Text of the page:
The first thing is have an emergency plan. The second is to make sure it’s available when you need it. Bob Joly at the St Johnsbury Athenaeum carries his in his wallet.
The outline for the plan Bob uses comes from the State Archivists’ website. Here’s a brief description of the plan’s purpose from the Council of State Archivists site, below. CoSA also sells tyvek pockets to keep the plan dry.
The Pocket Response Plan (PReP) is intended to be customized for each institution and individual staff member. It is printed on both sides of a legal-size sheet of paper, then trimmed and folded to credit card size and stored in a Tyvek™ envelope that fits easily into a wallet.
On one side is an Emergency Communication Directory, with contact information for staff, first responders, emergency services, utilities, vendors and suppliers, disaster teams, and other essential individuals and agencies.
The other side contains an Emergency Response Checklist: an organized list of those actions that each individual should take in the first 24 to 72 hours following a disaster.
Bob adapted the back page to include a small incident report, where staff can jot things down during an emergency. He uploaded the Athenaeum plan to Google docs, so all staff have access and the entire plan is online. Bob notes that the plan is meant to be printed on legal size paper and then trimmed and folded to fit into the tyvek pocket.
E-Book Readers are increasing in popularity at libraries. Here is some advice and policies from libraries in Vermont and New Hampshire. Warning: this information may be outdated as soon as it is published.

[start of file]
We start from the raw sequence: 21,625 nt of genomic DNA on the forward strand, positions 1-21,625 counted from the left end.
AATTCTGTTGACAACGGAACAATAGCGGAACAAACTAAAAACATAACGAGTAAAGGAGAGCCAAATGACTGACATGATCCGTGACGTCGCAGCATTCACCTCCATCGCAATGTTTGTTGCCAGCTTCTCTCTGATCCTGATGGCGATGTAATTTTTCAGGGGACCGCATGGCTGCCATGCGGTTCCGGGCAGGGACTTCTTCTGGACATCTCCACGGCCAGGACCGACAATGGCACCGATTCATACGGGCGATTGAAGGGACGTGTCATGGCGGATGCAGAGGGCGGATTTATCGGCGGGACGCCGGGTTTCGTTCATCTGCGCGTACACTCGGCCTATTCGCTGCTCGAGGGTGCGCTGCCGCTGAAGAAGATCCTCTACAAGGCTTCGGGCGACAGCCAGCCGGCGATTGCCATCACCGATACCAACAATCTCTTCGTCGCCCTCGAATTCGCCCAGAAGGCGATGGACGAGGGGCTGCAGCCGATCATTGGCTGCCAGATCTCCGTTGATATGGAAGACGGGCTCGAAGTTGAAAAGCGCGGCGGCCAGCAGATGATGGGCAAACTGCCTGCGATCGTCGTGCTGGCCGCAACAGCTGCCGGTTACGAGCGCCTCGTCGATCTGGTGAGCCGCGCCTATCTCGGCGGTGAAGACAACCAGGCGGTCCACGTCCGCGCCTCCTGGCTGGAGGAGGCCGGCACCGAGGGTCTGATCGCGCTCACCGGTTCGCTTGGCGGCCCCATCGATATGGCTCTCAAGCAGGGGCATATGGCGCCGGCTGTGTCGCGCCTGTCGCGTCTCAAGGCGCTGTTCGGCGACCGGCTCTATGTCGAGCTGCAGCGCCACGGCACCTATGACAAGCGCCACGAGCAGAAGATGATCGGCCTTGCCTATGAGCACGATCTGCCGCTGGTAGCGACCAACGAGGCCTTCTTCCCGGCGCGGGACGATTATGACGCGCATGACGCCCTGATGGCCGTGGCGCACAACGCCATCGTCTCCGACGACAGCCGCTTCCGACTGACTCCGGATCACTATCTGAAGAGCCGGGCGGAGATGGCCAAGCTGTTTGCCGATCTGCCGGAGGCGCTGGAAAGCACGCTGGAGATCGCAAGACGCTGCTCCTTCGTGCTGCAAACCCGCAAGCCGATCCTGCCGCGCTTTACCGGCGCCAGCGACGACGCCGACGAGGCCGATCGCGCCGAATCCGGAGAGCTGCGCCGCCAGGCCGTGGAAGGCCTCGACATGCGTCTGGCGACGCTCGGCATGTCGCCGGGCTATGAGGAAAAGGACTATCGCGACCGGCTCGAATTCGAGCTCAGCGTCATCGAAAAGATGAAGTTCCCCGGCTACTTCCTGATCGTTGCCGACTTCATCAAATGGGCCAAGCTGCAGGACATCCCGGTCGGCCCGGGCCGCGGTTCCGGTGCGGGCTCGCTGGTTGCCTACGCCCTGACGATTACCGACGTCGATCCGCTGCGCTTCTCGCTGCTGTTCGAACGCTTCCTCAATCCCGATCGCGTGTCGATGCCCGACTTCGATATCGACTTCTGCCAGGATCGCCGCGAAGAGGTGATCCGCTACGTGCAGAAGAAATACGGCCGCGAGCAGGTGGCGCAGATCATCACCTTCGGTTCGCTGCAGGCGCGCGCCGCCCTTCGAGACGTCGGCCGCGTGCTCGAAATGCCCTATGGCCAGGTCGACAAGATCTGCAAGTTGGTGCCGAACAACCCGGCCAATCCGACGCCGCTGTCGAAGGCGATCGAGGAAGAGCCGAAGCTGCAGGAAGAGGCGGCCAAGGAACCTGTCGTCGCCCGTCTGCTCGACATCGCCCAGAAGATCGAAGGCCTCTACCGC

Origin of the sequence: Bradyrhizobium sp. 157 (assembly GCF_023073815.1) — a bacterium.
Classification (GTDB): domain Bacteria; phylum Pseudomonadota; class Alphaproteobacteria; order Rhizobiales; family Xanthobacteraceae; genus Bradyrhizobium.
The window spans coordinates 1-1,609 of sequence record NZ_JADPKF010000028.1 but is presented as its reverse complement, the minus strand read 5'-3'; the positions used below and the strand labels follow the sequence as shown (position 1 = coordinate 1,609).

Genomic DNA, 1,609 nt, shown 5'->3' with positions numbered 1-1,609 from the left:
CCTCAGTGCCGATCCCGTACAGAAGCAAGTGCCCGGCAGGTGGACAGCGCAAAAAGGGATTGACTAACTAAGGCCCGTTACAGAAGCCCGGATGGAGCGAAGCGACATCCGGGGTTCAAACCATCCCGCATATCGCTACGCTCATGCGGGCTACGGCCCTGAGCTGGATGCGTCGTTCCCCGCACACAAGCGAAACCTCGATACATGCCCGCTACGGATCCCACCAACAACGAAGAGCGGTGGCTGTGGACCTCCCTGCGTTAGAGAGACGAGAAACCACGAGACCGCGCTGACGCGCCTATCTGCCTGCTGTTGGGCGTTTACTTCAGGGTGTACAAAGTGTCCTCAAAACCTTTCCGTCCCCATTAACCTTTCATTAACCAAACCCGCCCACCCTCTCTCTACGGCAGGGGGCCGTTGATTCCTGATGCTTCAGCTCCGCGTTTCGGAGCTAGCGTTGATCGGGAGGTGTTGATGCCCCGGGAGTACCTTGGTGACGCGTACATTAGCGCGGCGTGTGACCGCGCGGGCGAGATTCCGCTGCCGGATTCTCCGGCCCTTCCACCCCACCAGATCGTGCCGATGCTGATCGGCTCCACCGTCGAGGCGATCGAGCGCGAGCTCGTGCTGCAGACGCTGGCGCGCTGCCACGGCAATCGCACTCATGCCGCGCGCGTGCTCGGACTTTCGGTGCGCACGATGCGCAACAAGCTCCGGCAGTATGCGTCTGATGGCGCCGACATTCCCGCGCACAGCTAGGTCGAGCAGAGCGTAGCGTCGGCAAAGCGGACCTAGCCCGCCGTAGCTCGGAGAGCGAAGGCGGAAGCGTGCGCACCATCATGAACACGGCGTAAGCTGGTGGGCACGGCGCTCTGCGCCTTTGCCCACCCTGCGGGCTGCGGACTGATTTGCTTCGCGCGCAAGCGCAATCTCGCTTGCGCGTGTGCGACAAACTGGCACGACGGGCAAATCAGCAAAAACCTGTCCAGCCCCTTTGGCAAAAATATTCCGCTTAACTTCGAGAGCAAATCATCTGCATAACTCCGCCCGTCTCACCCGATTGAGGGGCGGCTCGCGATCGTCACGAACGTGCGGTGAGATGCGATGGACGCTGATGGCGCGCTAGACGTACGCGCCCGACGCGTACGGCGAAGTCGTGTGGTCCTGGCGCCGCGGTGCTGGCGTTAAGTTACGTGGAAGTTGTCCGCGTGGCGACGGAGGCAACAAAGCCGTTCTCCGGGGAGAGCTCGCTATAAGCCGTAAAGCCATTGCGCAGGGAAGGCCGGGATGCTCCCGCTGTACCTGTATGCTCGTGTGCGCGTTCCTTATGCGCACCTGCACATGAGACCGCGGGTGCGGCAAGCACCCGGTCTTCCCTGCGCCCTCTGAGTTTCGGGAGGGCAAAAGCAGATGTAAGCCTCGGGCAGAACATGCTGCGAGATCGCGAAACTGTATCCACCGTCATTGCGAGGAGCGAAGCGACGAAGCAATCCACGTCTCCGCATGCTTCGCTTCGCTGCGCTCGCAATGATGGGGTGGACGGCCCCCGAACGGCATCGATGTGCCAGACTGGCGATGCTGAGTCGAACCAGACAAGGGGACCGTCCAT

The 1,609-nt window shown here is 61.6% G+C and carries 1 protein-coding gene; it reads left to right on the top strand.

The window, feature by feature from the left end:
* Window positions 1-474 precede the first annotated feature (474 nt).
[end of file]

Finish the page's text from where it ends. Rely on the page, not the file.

“1. Remember you CANNOT download ebooks to a Kindle.
2. I have bought a Nook to show people and they may try it out in the library, but unless you have a large budget, I don’t think lending this piece of equipment is wise. You really can’t limit who you lend it to. Remember: If you can’t afford to give it, you can’t afford to lend it.” -Gail from Dorset Public Library
The Howe Library in Hanover, NH has been loaning e-readers for a couple of years, and here is their feedback:
“We don’t have a written policy per se, but patrons who check out our Kindles must be at least 18 years old. Kindles circulate for two weeks and do not renew. They come pre-loaded with a variety of books (you can see the list here), and patrons are not allowed to download additional content. While checking out a Kindle, we have the patron sign a form that indicates acceptance of the conditions and states that they will not leave the Kindle unattended in a public place and will be responsible for the entire replacement cost of the Kindle ($360) plus a packaging fee ($40) and a processing fee ($15) should the device be damaged or lost.”
The St. Johnsbury Athenaeum also requires patrons to sign a form before they are allowed to check out a Kindle:
The Barnet Public Library also has a form which outlines the responsibilities of both the patron and librarian and must be signed by both:
Posted in Policies and Procedures
Tagged Barnet Public Library, E-Reader, ebooks, Hanover, Howe Library, kindle, lending, Nook, policies, St. Johnsbury, St. Johnsbury Atheneaum, technology